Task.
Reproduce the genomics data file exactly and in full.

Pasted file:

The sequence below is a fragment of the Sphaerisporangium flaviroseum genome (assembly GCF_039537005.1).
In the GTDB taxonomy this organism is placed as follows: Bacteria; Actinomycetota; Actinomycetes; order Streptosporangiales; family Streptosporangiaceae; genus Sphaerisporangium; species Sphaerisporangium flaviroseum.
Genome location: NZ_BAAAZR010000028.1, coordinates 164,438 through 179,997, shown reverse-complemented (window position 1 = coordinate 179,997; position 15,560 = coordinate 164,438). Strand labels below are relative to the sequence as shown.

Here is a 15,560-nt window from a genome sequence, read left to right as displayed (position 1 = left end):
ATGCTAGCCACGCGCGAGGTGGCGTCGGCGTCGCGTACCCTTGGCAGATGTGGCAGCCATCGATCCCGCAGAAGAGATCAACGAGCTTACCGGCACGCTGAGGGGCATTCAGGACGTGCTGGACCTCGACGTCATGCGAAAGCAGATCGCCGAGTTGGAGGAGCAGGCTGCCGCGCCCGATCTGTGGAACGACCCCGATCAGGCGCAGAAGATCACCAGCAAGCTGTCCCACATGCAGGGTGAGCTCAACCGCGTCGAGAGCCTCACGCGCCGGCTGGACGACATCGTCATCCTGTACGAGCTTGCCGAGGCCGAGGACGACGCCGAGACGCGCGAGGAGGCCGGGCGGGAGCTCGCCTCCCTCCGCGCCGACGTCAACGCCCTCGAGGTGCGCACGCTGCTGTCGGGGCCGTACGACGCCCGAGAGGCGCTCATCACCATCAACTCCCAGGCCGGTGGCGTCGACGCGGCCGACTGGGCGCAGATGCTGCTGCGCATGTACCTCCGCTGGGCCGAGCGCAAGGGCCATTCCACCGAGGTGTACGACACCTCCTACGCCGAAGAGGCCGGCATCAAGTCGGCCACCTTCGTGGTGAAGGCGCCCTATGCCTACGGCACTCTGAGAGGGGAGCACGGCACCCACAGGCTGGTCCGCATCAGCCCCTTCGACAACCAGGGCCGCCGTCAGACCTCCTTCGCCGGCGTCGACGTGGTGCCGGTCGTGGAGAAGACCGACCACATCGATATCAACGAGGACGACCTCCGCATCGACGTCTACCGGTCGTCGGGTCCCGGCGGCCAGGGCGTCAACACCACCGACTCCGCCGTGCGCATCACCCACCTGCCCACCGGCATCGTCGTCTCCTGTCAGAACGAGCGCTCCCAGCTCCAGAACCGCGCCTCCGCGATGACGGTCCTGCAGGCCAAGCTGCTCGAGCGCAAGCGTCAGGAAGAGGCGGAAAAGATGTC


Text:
The sequence below is a fragment of the Sphaerisporangium flaviroseum genome (assembly GCF_039537005.1).
In the GTDB taxonomy this organism is placed as follows: Bacteria; Actinomycetota; Actinomycetes; order Streptosporangiales; family Streptosporangiaceae; genus Sphaerisporangium; species Sphaerisporangium flaviroseum.
Genome location: NZ_BAAAZR010000028.1, coordinates 164,438 through 179,997, shown reverse-complemented (window position 1 = coordinate 179,997; position 15,560 = coordinate 164,438). Strand labels below are relative to the sequence as shown.

Here is a 15,560-nt window from a genome sequence, read left to right as displayed (position 1 = left end):
ATGCTAGCCACGCGCGAGGTGGCGTCGGCGTCGCGTACCCTTGGCAGATGTGGCAGCCATCGATCCCGCAGAAGAGATCAACGAGCTTACCGGCACGCTGAGGGGCATTCAGGACGTGCTGGACCTCGACGTCATGCGAAAGCAGATCGCCGAGTTGGAGGAGCAGGCTGCCGCGCCCGATCTGTGGAACGACCCCGATCAGGCGCAGAAGATCACCAGCAAGCTGTCCCACATGCAGGGTGAGCTCAACCGCGTCGAGAGCCTCACGCGCCGGCTGGACGACATCGTCATCCTGTACGAGCTTGCCGAGGCCGAGGACGACGCCGAGACGCGCGAGGAGGCCGGGCGGGAGCTCGCCTCCCTCCGCGCCGACGTCAACGCCCTCGAGGTGCGCACGCTGCTGTCGGGGCCGTACGACGCCCGAGAGGCGCTCATCACCATCAACTCCCAGGCCGGTGGCGTCGACGCGGCCGACTGGGCGCAGATGCTGCTGCGCATGTACCTCCGCTGGGCCGAGCGCAAGGGCCATTCCACCGAGGTGTACGACACCTCCTACGCCGAAGAGGCCGGCATCAAGTCGGCCACCTTCGTGGTGAAGGCGCCCTATGCCTACGGCACTCTGAGAGGGGAGCACGGCACCCACAGGCTGGTCCGCATCAGCCCCTTCGACAACCAGGGCCGCCGTCAGACCTCCTTCGCCGGCGTCGACGTGGTGCCGGTCGTGGAGAAGACCGACCACATCGATATCAACGAGGACGACCTCCGCATCGACGTCTACCGGTCGTCGGGTCCCGGCGGCCAGGGCGTCAACACCACCGACTCCGCCGTGCGCATCACCCACCTGCCCACCGGCATCGTCGTCTCCTGTCAGAACGAGCGCTCCCAGCTCCAGAACCGCGCCTCCGCGATGACGGTCCTGCAGGCCAAGCTGCTCGAGCGCAAGCGTCAGGAAGAGGCGGAAAAGATGTC